I am made to think of dream yoga, where one believes that "reality" is a dream. In that context, one could question their reality periodically throughout the day to observe the dream-like nature of reality, hopefully doing the same in dream.

      I just wonder then, how does one who treats reality as a dream distinguish between reality and dream, if they're focusing on perceiving the dream-like features of both. And I think something like this:

      Quote Originally Posted by Sageous View Post
      because, your analytical mind already knows that and, if healthy, really can't be fooled_
      It's already easy to distinguish between the two experiences if you ever think about it without any test at all.


      In my non-lucid dreams, it is way more common that I undergo activities as such: [A. narrate the story (projecting my conscious interpretation onto the dream) B. consciously restart the story if it doesn't go as I wished, despite feeling the high stakes of failure anyway C. recognize places and events from previous dreams explicitly. d. outright cheat my way out of scenarios with actions I only have access to in dreams] than it is common for me to think "This could never be a dream." About that, I do sometimes think I have woken up and think about my previous dreams thinking I am awake.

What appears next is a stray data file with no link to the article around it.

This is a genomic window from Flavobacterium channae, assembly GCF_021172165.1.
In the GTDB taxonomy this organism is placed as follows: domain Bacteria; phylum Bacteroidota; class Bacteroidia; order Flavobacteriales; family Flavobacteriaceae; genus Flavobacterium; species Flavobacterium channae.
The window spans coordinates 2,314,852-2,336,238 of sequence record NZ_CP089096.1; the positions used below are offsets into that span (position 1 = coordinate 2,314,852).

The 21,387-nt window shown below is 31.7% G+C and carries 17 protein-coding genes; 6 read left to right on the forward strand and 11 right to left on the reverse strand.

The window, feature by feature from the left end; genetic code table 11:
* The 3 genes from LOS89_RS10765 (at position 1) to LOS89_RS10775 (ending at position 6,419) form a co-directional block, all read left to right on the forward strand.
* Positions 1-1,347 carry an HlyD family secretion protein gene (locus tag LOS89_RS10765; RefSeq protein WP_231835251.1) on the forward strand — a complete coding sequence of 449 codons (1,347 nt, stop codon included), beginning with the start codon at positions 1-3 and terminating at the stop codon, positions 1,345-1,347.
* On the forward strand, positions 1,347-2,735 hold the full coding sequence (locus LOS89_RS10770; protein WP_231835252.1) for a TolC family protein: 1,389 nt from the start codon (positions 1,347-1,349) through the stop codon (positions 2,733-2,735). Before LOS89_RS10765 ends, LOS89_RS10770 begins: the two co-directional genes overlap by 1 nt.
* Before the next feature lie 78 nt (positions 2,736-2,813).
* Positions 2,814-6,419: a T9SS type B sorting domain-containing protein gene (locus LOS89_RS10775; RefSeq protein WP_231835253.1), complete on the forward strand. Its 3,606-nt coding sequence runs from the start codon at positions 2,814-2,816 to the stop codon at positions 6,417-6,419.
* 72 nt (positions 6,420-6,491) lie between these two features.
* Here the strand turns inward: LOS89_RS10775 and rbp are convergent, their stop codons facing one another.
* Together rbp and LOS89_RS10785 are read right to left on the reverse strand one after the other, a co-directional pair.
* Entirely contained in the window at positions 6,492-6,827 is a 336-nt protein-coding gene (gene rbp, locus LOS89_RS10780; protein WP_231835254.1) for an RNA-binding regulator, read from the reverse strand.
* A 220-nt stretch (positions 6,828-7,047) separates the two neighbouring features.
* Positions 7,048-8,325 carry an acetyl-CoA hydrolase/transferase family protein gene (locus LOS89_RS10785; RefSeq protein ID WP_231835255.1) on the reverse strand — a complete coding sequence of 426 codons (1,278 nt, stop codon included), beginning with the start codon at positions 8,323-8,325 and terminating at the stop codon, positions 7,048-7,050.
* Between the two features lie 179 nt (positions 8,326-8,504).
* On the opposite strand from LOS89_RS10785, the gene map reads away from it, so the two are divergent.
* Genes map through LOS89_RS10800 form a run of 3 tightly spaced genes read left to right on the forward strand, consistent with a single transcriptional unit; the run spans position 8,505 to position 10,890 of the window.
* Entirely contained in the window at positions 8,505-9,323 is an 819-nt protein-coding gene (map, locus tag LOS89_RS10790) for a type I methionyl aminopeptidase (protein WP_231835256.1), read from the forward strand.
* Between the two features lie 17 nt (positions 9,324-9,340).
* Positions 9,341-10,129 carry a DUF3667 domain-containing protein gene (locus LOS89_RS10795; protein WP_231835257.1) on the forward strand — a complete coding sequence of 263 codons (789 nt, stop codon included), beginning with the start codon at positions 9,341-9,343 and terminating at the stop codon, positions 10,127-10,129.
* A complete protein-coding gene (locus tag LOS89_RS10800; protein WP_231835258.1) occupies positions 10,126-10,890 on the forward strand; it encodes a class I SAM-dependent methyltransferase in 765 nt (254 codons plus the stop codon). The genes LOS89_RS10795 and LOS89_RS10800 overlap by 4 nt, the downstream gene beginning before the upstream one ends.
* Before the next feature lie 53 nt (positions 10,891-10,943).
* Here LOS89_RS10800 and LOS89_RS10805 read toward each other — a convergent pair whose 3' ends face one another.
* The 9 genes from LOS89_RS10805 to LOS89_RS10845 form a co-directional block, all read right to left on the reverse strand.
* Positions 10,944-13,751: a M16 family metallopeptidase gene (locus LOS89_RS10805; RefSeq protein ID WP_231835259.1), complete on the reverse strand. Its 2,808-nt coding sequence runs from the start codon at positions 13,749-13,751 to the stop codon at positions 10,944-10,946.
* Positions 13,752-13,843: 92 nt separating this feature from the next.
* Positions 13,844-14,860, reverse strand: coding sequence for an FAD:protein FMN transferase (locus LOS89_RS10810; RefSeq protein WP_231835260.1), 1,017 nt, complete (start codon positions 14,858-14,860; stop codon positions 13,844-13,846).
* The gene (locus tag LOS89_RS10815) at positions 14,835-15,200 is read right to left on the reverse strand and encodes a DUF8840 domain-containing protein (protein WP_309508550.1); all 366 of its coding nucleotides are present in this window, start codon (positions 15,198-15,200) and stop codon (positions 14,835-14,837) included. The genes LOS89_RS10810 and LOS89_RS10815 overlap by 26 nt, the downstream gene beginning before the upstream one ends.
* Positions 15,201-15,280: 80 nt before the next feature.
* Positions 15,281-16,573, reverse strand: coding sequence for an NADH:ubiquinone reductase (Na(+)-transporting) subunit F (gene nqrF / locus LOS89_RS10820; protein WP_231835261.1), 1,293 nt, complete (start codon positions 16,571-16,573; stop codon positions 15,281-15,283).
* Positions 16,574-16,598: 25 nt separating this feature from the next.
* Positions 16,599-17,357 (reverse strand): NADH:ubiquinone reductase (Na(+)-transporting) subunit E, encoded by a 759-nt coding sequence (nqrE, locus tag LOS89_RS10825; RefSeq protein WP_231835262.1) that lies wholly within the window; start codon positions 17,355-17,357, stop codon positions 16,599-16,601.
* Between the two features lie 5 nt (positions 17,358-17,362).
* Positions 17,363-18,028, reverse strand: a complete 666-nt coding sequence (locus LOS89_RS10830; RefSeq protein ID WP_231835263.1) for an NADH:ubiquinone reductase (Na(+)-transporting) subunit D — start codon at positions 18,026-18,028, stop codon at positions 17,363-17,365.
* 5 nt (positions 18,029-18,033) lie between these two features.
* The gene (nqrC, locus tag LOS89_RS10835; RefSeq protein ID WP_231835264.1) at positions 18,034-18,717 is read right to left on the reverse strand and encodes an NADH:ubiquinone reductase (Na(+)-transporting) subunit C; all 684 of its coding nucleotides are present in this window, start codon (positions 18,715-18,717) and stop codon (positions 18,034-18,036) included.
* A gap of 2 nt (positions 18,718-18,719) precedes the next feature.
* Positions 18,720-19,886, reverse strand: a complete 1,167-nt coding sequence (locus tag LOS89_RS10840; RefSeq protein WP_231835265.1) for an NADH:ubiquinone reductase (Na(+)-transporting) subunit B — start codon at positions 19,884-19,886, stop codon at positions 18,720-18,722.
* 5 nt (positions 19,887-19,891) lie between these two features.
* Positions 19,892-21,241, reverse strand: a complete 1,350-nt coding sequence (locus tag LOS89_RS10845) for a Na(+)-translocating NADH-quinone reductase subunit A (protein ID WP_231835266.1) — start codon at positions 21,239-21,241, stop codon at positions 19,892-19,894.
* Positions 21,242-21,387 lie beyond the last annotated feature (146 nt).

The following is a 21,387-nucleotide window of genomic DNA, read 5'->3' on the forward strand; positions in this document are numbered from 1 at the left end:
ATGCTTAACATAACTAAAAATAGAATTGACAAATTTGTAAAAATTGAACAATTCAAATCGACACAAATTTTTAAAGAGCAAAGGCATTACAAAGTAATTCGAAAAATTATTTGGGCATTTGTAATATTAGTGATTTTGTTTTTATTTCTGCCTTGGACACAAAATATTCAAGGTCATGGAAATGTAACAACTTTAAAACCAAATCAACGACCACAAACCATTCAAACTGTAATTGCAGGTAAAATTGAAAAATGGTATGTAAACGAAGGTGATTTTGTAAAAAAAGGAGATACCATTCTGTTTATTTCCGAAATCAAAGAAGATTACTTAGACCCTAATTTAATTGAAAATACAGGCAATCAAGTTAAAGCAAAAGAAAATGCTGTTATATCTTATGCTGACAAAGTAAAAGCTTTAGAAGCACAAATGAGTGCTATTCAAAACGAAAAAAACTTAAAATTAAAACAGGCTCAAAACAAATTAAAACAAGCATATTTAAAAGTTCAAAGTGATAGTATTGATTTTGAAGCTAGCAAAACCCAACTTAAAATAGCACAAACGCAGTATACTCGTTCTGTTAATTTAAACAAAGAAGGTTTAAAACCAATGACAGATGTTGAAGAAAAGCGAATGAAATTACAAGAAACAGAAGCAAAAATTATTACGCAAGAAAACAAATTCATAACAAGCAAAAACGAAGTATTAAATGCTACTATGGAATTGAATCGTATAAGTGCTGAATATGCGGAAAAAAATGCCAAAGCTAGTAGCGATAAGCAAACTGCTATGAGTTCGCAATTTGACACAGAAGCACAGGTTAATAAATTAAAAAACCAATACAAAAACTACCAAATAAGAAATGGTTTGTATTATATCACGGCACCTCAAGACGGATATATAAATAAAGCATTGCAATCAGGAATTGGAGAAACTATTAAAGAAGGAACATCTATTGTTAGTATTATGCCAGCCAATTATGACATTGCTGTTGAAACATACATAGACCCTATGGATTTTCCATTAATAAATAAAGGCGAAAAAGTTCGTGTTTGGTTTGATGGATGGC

But I think the issue is not so much about not knowing we are dreaming but being engaged with the dream. If I am thinking or daydreaming, I don't generally stop to say "aha, I am thinking/daydreaming." But that's the thing. If I'm very engaged in a book, in a movie, in a thought, in a university lecture, in a problem solving activity, is it so valuable to stop and think "This is not real. I could be doing whatever I want. Instead of thinking about this calculation or being emotionally invested in this plot, I could just imagine I am eating a cake. Is that really appropriate? And when you stop the activity you are engaged in, an activity that is likely meaningful to your situation to ponder on your infinite freedom to actually direct your subjective experience toward anything you want... What's next. Personally, I get stuck. I start looking for meaning where there isn't. If I do this in waking life, I feel an emptiness. If I do it in a dream, I lose the dream.

      To conclude, the reality check, as I see it, seems to not really be about distinguishing between reality and dream but about disengaging from a mental activity to ponder about the infinite freedom of our subconscious experience.

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      Quote Originally Posted by Summerlander View Post